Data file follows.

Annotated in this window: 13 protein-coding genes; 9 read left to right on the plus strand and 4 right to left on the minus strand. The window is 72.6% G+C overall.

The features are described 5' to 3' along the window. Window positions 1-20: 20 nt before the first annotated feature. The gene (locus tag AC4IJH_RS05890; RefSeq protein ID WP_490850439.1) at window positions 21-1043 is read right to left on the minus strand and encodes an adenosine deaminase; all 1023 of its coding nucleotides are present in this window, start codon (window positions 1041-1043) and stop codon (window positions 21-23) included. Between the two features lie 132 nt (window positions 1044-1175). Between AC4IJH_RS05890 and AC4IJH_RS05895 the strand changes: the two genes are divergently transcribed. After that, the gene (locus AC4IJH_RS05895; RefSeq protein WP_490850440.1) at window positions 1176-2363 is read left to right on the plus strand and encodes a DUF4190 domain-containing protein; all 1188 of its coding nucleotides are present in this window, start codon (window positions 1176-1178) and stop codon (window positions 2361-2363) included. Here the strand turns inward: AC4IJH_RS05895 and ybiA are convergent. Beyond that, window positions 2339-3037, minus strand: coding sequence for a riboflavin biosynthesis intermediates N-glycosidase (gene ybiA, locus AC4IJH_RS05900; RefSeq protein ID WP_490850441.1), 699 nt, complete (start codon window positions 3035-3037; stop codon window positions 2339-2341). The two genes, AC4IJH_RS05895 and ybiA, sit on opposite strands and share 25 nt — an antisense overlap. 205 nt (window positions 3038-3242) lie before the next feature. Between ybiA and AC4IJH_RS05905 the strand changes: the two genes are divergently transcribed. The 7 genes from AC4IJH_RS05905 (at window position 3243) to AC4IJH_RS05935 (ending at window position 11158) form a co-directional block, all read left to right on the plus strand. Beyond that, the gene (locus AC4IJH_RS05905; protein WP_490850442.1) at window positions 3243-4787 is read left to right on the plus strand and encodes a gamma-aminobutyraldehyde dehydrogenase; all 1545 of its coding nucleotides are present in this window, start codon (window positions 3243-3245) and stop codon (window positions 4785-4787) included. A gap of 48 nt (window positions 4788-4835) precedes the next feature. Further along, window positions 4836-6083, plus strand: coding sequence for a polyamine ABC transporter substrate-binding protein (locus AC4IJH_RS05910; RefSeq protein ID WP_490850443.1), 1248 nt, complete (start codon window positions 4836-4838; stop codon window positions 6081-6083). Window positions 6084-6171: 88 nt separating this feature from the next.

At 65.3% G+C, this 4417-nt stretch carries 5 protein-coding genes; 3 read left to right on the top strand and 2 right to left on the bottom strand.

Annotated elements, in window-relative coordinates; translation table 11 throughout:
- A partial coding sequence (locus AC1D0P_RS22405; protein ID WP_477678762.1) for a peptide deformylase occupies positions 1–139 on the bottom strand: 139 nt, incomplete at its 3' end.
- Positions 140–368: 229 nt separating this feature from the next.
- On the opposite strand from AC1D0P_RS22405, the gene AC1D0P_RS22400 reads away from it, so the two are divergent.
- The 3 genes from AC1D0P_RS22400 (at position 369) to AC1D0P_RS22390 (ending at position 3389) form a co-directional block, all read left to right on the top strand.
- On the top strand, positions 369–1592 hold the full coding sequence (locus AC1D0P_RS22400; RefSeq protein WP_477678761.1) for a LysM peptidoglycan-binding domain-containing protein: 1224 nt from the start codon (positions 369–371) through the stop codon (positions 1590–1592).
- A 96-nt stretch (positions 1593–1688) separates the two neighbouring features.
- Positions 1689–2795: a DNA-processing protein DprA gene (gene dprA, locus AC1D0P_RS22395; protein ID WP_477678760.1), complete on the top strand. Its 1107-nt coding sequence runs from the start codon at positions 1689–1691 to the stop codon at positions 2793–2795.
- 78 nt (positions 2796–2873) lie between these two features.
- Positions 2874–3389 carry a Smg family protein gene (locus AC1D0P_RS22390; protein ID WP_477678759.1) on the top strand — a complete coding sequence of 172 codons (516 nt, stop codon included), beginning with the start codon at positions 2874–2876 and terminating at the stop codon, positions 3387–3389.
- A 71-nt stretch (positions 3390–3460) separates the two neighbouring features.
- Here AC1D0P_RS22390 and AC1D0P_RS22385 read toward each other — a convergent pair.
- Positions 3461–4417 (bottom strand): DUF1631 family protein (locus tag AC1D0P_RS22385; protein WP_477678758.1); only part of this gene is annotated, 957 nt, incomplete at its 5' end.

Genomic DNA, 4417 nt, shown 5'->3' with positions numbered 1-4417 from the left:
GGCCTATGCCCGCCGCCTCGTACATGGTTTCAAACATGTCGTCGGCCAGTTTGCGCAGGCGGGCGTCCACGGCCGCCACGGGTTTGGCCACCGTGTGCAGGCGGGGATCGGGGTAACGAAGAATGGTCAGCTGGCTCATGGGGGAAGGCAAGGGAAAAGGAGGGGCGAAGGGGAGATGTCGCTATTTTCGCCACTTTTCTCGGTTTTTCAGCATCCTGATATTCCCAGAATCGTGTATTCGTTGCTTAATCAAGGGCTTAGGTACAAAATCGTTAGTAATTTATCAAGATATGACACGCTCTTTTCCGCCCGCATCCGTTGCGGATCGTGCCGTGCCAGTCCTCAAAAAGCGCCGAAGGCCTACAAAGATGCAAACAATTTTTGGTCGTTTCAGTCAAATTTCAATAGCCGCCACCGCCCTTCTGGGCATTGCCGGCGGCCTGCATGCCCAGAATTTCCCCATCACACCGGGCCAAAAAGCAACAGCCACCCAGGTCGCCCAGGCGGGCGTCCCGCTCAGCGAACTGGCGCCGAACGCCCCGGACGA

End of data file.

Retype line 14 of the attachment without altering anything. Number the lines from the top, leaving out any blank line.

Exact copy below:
- A 71-nt stretch (positions 3390–3460) separates the two neighbouring features.